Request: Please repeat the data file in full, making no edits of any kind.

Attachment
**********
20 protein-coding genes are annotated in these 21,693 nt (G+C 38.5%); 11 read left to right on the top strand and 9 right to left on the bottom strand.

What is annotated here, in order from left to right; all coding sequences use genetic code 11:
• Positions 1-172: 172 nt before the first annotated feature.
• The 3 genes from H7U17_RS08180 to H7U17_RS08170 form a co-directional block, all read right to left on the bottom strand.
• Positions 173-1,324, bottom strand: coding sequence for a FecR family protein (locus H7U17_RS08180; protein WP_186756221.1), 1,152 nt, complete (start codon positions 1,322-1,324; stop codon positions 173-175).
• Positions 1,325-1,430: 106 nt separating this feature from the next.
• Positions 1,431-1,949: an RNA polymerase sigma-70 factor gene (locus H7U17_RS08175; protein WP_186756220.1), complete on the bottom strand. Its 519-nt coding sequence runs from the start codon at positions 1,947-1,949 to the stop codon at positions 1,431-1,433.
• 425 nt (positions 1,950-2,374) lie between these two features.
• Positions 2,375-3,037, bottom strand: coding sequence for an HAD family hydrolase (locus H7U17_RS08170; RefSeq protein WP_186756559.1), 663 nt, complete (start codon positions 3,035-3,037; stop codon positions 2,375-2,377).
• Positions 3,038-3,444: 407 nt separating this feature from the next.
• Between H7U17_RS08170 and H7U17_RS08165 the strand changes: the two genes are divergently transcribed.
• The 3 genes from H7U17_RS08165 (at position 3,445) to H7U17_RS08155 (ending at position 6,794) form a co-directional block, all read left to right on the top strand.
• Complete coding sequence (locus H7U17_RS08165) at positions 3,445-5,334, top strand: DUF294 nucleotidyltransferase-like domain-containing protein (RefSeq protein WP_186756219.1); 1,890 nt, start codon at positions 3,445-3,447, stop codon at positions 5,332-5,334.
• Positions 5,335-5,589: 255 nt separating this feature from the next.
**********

20 protein-coding genes are annotated in these 21,693 nt (G+C 38.5%); 11 read left to right on the top strand and 9 right to left on the bottom strand.

What is annotated here, in order from left to right; all coding sequences use genetic code 11:
• Positions 1-172: 172 nt before the first annotated feature.
• The 3 genes from H7U17_RS08180 to H7U17_RS08170 form a co-directional block, all read right to left on the bottom strand.
• Positions 173-1,324, bottom strand: coding sequence for a FecR family protein (locus H7U17_RS08180; protein WP_186756221.1), 1,152 nt, complete (start codon positions 1,322-1,324; stop codon positions 173-175).
• Positions 1,325-1,430: 106 nt separating this feature from the next.
• Positions 1,431-1,949: an RNA polymerase sigma-70 factor gene (locus H7U17_RS08175; protein WP_186756220.1), complete on the bottom strand. Its 519-nt coding sequence runs from the start codon at positions 1,947-1,949 to the stop codon at positions 1,431-1,433.
• 425 nt (positions 1,950-2,374) lie between these two features.
• Positions 2,375-3,037, bottom strand: coding sequence for an HAD family hydrolase (locus H7U17_RS08170; RefSeq protein WP_186756559.1), 663 nt, complete (start codon positions 3,035-3,037; stop codon positions 2,375-2,377).
• Positions 3,038-3,444: 407 nt separating this feature from the next.
• Between H7U17_RS08170 and H7U17_RS08165 the strand changes: the two genes are divergently transcribed.
• The 3 genes from H7U17_RS08165 (at position 3,445) to H7U17_RS08155 (ending at position 6,794) form a co-directional block, all read left to right on the top strand.
• Complete coding sequence (locus H7U17_RS08165) at positions 3,445-5,334, top strand: DUF294 nucleotidyltransferase-like domain-containing protein (RefSeq protein WP_186756219.1); 1,890 nt, start codon at positions 3,445-3,447, stop codon at positions 5,332-5,334.
• Positions 5,335-5,589: 255 nt separating this feature from the next.